Born in East Fremantle from a sporting family, Kerr’s first club, at the age of 12 was Western Knights, based in Mosman Park just three miles from her home.

Within three years, Sam had attended trials for Western Australia’s state team and then moved across to Perth Glory, the state’s sole W-League (now A-League Women) side. Making her debut at the age of 15, she was named as the league’s Player’s Player of the Year in 2009 – an incredible statistic. Her stay at the Glory lasted until 2012 when she joined Sydney FC. Thirteen goals in twenty-four games was her return.

In the same period, due to the way the Australian and American seasons are scheduled, Kerr played for Western New York Flash for the first NWSL season in 2013 and made it all the way to the Grand Final where they lost to Portland Thorns.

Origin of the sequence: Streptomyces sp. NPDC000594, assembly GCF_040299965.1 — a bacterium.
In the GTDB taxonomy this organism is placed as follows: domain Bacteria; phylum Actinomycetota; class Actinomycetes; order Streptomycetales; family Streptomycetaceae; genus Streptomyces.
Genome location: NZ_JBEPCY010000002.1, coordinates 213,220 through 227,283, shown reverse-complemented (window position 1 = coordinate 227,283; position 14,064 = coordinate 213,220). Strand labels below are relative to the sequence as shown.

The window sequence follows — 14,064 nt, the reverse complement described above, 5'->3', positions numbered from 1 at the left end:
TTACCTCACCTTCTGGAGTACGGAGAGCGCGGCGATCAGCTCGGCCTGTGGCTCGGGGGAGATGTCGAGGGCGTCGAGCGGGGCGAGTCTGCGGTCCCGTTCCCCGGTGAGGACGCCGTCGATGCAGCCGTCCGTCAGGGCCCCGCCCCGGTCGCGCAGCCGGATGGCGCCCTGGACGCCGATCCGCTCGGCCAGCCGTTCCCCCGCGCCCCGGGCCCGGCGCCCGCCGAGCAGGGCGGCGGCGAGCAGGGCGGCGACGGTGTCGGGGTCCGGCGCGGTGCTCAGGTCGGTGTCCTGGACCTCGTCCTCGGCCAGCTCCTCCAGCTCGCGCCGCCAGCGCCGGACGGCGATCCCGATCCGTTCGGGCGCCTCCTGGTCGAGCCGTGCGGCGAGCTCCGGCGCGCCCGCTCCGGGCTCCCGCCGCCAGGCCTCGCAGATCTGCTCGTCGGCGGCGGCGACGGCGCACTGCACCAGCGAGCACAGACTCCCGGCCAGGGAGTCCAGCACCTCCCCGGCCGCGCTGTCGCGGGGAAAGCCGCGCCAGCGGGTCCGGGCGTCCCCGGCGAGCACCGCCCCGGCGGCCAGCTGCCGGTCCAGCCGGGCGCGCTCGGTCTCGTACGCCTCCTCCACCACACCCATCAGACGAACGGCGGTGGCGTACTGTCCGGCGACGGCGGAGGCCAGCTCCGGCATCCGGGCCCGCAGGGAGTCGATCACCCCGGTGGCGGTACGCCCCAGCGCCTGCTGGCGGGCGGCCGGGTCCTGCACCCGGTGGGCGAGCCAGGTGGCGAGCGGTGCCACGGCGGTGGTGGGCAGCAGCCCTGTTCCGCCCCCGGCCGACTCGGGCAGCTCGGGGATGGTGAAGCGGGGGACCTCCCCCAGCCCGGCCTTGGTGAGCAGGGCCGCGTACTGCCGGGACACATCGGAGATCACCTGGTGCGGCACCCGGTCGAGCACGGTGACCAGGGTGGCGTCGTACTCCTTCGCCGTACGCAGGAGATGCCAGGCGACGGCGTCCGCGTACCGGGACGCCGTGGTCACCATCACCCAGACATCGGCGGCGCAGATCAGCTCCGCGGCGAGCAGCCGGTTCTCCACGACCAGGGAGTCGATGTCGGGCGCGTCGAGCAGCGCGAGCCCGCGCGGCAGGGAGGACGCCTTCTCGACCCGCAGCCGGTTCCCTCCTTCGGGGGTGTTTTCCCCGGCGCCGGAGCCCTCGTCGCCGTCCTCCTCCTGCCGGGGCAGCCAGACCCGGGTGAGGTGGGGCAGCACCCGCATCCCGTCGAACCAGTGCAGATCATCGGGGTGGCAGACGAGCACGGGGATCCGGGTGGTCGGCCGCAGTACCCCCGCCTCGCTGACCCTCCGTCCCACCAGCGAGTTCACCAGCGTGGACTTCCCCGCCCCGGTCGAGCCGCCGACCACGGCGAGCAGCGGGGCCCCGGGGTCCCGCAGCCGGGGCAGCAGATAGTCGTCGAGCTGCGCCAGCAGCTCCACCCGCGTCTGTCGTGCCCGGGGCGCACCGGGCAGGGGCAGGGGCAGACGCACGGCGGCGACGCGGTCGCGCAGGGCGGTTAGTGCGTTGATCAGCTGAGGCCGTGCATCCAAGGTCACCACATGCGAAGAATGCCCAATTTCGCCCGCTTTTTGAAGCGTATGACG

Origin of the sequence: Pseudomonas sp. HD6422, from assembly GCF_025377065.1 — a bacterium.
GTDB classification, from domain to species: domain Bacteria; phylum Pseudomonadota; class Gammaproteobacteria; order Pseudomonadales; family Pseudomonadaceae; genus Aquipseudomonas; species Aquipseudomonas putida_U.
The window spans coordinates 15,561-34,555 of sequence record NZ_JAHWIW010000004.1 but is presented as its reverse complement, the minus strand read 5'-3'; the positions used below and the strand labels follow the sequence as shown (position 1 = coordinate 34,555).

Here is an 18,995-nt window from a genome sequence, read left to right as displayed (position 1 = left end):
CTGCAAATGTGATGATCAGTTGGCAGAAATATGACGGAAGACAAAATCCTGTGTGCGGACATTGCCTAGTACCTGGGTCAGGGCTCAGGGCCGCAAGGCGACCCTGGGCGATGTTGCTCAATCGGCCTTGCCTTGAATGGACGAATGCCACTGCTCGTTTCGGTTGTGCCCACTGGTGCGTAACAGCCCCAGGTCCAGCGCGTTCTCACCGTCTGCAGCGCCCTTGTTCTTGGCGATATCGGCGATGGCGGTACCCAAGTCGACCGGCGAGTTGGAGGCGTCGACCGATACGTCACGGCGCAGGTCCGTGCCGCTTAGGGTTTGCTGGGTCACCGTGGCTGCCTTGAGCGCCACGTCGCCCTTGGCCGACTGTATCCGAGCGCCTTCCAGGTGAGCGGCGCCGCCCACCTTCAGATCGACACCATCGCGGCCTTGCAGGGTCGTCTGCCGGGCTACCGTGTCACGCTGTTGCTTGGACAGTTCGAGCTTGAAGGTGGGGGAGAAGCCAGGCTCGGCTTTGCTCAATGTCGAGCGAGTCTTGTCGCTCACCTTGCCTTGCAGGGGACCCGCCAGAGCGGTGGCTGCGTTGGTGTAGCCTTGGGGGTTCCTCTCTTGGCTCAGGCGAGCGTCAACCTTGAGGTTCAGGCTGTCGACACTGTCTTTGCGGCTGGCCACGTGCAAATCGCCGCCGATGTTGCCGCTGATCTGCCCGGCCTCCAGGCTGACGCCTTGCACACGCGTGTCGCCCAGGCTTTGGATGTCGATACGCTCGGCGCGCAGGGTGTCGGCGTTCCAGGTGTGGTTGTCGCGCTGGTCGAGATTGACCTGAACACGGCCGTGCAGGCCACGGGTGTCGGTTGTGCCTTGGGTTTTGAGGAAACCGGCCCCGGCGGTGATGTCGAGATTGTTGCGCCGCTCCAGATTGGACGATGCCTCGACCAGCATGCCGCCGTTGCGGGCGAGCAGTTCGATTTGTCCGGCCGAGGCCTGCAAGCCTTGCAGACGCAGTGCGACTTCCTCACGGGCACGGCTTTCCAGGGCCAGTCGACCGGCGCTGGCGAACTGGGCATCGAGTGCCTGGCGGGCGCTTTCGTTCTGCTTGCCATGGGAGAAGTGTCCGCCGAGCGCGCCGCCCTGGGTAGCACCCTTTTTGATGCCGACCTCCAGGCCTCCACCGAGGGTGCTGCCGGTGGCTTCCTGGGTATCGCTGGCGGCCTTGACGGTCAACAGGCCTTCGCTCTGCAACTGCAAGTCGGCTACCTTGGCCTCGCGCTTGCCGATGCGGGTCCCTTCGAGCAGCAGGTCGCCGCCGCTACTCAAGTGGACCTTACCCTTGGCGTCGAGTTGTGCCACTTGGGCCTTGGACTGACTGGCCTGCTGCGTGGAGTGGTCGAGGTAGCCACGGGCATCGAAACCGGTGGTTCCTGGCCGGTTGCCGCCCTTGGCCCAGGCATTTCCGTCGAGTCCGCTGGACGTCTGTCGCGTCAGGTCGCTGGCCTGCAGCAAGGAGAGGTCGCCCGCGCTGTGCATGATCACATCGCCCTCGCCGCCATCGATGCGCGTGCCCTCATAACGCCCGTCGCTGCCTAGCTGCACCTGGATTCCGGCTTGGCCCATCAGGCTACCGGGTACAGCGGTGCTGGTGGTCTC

The striker returned to home club Perth Glory who she represented in the W-League from 2014-19 in between spells in America. Back in the purple and orange of her local senior side, Kerr led the Glory to two W-League Grand Finals and won the Julie Dolan Medal as the best player in the W-League twice.

Kerr was in incredible form for the Western Australians, scoring a total of 52 goals in 49 games. In this period the East Fremantle-born star spent two seasons with Sky Blue FC in the NWSL and in 2017, at the age of just 23 became the all-time top scorer in NWSL history. The same season saw her winning the NWSL Golden Boot and Most Valuable Player Award.

Kerr spent the 2018 and 2019 NWSL seasons with Chicago Red Stars, for whom she played in the Championship game. Her American adventure ended with the honour of being the first player to be named as the NWSL’s Most Valuable Player twice, and top scorer three times.